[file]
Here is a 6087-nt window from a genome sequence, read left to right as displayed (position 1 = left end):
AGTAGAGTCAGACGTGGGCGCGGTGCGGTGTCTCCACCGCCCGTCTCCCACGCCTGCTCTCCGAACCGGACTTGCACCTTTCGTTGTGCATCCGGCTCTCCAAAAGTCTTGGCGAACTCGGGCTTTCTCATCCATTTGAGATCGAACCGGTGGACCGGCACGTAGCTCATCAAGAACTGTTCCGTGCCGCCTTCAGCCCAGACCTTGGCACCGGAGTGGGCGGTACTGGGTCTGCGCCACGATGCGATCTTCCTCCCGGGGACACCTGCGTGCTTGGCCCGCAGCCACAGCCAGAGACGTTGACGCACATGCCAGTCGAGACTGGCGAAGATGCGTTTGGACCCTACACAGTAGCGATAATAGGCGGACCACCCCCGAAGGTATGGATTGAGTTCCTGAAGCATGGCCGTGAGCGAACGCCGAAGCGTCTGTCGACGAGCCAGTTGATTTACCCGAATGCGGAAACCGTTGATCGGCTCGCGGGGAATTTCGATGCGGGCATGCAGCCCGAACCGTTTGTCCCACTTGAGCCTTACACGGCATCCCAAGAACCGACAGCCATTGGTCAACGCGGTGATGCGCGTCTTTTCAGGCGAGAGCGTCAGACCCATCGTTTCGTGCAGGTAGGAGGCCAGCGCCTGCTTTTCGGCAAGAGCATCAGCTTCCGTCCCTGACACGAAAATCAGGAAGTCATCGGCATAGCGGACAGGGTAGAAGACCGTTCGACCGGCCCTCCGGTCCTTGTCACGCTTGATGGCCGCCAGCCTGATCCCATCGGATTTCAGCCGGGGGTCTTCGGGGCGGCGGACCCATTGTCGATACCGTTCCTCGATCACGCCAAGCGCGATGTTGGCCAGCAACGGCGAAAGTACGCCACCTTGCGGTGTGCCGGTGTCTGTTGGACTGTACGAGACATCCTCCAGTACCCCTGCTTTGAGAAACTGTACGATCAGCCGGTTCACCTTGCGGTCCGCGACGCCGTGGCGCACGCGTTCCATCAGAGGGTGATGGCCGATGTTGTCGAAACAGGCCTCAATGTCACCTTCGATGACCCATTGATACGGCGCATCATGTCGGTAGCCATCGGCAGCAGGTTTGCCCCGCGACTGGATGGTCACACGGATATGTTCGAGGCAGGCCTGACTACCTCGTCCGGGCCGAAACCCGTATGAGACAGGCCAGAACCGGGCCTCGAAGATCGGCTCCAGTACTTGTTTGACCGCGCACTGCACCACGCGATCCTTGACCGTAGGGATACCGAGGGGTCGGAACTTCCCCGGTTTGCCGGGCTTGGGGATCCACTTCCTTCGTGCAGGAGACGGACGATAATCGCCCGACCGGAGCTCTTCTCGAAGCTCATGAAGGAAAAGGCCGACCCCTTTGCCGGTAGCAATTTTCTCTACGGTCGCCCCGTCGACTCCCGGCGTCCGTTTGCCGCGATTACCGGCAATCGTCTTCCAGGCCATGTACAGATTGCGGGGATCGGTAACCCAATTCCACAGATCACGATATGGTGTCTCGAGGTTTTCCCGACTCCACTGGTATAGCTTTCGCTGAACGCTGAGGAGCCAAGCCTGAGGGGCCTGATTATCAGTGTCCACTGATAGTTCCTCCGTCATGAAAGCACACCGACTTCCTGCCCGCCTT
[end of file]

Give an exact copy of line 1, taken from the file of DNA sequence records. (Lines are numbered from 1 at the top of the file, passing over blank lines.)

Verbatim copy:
Here is a 6087-nt window from a genome sequence, read left to right as displayed (position 1 = left end):